As you can see, only minor changes have been made from the events in Dracula. Dr. Ainsley is a woman instead of a man. The vampire is dispatched with a metal spike rather than a wooden stake. Most noticeably, Andreas is, for no real reason, a talking, non-feral werewolf. (!!) Only with Tesla’s destruction does he become a normal man again.

Twenty-three years later, the Blitz hits London, and Tesla’s body is disinterred. Two woefully unfunny comic relief cockneys remove the spike before reburying him (thinking it a piece of bomb shrapnel), with obvious results. Tesla stalks the land once more, and tragically, the weak-willed Andreas is again brought under his spell. Meanwhile, the vampire seeks vengeance against Jane, and also to claim the now adult Vicki as his undead bride.

The film moves along steadily as is necessitated by its 70-minute running time, albiet often via a series of plot-advancing, if credulity-straining, coincidences. Even so, the action is often torpidly paced, although not as much as the London scenes in the 1931 Dracula. What it comes down to is that a majority of the film's characters are pretty dull. When they are holding the screen, viewer interest tends to flag.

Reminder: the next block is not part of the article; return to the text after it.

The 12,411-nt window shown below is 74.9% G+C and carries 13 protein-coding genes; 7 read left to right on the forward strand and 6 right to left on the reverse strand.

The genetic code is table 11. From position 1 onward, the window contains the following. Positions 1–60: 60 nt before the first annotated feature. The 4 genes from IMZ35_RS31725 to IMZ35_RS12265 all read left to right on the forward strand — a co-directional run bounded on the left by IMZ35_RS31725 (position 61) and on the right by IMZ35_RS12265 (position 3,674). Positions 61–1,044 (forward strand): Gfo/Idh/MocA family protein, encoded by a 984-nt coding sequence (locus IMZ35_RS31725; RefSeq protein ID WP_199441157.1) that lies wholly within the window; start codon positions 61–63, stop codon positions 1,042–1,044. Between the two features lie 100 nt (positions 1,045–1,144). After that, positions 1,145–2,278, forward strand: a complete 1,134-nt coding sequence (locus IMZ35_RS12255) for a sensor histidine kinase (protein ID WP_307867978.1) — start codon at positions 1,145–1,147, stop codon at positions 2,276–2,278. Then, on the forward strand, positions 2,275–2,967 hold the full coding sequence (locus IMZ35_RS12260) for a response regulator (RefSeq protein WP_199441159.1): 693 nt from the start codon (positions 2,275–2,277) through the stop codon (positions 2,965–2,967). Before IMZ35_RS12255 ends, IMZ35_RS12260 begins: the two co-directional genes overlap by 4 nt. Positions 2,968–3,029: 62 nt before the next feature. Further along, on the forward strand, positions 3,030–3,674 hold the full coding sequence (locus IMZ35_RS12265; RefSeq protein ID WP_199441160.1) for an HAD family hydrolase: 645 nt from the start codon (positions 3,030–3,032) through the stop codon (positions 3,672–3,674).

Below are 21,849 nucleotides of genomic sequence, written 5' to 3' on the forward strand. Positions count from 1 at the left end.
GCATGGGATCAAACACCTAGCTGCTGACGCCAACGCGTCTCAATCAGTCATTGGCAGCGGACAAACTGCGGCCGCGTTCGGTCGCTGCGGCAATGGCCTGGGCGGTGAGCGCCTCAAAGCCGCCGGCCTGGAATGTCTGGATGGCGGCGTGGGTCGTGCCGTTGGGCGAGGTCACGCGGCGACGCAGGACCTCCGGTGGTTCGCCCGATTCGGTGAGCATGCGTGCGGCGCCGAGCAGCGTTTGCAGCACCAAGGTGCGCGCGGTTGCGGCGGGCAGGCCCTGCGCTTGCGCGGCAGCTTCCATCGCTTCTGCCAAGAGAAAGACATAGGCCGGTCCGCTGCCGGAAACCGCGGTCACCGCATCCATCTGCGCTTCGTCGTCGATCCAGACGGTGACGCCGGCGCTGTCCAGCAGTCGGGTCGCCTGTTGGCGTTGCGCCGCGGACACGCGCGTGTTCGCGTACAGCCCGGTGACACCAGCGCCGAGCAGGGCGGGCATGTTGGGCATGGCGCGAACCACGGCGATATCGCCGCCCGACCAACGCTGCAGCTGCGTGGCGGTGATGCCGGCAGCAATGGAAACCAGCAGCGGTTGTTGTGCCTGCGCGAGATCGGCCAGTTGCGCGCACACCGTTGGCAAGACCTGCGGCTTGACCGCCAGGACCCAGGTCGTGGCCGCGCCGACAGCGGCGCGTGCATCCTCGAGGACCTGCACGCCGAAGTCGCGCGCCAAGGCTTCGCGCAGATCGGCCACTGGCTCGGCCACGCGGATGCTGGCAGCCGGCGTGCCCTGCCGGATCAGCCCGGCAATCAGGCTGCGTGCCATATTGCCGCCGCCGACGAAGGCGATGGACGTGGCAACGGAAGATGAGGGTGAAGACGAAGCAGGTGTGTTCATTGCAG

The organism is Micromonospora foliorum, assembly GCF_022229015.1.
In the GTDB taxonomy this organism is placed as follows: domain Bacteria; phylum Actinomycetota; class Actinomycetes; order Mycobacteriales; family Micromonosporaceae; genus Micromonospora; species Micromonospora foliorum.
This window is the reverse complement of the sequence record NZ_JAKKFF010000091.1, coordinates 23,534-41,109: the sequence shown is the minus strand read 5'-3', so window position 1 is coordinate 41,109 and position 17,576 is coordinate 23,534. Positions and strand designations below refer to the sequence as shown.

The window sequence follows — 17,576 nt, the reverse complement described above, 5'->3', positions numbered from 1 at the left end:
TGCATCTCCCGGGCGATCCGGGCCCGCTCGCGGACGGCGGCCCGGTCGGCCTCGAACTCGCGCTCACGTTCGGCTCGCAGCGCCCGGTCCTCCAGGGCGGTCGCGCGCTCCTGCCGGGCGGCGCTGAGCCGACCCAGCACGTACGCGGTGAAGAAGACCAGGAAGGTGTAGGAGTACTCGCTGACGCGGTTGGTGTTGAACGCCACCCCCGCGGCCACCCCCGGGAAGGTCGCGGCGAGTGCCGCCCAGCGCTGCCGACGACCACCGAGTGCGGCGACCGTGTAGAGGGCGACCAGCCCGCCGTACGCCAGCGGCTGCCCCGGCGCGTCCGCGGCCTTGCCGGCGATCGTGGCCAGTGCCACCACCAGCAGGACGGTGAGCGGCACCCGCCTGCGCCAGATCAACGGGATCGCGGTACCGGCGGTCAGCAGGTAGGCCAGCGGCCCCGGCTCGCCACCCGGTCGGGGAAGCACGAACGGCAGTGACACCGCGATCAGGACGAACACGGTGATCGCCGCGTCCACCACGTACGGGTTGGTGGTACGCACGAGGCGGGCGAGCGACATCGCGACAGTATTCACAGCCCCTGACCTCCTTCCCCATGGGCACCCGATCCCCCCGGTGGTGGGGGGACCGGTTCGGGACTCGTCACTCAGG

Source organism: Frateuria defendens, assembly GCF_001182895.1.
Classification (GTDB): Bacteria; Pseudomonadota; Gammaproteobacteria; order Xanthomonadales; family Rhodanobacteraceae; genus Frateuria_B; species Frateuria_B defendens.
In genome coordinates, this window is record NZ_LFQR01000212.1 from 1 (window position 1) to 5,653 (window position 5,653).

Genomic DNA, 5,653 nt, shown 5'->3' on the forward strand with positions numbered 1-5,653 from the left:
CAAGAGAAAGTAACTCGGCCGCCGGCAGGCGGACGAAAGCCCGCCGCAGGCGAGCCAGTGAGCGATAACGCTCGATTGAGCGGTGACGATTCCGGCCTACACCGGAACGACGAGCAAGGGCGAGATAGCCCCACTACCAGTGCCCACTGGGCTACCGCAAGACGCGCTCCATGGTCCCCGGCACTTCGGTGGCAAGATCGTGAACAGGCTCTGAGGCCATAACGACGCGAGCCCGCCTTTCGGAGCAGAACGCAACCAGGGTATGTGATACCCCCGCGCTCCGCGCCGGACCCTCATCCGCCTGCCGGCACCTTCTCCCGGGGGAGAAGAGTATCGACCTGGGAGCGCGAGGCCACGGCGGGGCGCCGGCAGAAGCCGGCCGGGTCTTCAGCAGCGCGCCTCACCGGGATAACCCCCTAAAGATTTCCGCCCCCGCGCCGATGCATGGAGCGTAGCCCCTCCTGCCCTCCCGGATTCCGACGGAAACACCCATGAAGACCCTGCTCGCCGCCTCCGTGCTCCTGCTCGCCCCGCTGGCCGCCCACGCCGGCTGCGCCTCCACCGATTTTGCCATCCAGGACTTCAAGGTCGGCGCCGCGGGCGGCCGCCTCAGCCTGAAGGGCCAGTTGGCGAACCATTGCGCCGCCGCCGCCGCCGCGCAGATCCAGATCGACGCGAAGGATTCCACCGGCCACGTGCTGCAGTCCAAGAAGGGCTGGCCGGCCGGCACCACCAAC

The film has its share of outright goofiness, too, especially the pointlessness of Andreas being a werewolf who never really acts like a werewolf. (Of course, the real reason he’s a lycanthrope is so that his furry visage could be featured on the film’s poster art.) Even when he’s jumped by a pair of cops, Werewolf Andreas escapes by pasting one of them with a haymaker (!). Even funnier is that in nearly every scene featuring Werewolf Andreas, he is carrying a neatly-tied bundle of Tesla’s laundry. (!!!) So much for a vampire’s clothes being supernaturally clean.

Despite all that, though, the sub-plot featuring the tragically ensnared Andreas sub-plot is quite affecting, and easily the best part of the movie. Much of the credit for this must go to the fine, understated performance by actor Matt Willis.